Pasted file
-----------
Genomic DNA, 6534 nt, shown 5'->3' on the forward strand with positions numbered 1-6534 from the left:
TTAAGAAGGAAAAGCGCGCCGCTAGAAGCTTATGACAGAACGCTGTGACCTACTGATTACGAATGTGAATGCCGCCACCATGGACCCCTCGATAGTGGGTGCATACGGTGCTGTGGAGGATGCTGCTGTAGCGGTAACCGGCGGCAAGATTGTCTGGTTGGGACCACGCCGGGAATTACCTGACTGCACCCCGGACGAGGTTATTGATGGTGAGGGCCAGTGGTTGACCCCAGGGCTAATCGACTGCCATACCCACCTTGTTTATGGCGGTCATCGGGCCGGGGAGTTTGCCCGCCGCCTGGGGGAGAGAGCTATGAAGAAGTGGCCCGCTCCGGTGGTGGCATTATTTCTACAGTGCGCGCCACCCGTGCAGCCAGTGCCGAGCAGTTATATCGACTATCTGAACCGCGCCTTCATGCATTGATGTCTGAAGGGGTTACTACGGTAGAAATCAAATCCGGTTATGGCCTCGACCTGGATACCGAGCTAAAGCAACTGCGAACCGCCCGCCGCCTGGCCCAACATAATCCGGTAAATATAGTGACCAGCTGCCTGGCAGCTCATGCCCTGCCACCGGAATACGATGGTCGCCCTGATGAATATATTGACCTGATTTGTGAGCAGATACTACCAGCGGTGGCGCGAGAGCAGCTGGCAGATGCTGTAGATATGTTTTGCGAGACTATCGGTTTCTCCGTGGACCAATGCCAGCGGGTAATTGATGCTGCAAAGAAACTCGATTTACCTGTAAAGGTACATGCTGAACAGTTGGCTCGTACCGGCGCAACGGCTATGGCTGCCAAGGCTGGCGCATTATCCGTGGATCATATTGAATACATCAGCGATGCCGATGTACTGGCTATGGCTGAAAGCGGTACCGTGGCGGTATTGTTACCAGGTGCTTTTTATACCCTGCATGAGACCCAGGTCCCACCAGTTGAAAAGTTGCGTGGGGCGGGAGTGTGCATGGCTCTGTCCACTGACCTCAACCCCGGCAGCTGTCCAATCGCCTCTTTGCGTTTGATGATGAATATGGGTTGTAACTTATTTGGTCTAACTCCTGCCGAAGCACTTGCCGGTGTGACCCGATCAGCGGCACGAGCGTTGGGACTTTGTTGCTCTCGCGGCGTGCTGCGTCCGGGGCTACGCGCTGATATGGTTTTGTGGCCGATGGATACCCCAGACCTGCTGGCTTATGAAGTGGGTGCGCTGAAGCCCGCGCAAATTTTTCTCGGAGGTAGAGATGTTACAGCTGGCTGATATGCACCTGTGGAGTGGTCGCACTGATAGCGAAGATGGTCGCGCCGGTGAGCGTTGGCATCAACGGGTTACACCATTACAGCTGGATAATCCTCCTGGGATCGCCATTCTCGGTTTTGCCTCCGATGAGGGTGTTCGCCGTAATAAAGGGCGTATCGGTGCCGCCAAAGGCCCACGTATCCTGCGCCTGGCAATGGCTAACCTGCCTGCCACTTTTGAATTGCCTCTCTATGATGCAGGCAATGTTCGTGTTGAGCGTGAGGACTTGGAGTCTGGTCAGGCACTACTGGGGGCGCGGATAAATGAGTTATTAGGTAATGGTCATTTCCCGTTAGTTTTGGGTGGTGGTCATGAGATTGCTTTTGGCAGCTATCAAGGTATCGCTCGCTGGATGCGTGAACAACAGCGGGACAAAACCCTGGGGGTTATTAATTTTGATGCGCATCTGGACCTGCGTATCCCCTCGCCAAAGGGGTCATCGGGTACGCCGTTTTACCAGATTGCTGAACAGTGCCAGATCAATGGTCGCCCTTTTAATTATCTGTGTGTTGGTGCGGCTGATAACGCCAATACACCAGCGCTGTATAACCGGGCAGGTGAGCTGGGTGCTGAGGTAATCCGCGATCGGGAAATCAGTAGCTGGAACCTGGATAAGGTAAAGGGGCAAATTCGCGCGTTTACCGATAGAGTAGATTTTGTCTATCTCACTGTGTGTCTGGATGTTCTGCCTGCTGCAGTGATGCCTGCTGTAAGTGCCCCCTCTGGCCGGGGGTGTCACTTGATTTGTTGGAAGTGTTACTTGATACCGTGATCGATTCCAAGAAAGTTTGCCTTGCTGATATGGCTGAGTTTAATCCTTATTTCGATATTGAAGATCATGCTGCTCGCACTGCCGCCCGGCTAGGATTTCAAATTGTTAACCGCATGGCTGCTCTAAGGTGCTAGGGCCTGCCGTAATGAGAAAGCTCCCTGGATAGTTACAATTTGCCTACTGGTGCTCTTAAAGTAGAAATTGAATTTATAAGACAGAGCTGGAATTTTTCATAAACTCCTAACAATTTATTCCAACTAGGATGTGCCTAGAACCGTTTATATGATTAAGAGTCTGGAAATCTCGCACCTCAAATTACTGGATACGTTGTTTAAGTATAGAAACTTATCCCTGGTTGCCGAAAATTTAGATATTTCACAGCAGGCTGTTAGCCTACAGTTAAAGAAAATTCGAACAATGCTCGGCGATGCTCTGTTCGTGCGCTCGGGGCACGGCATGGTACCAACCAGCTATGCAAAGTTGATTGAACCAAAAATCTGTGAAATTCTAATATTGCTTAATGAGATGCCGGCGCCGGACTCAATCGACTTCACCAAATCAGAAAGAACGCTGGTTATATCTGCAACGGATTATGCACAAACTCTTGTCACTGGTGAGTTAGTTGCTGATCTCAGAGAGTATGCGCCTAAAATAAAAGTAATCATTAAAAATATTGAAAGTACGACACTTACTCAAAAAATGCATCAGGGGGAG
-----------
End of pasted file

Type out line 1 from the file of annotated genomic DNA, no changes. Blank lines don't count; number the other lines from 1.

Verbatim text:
Genomic DNA, 6534 nt, shown 5'->3' on the forward strand with positions numbered 1-6534 from the left: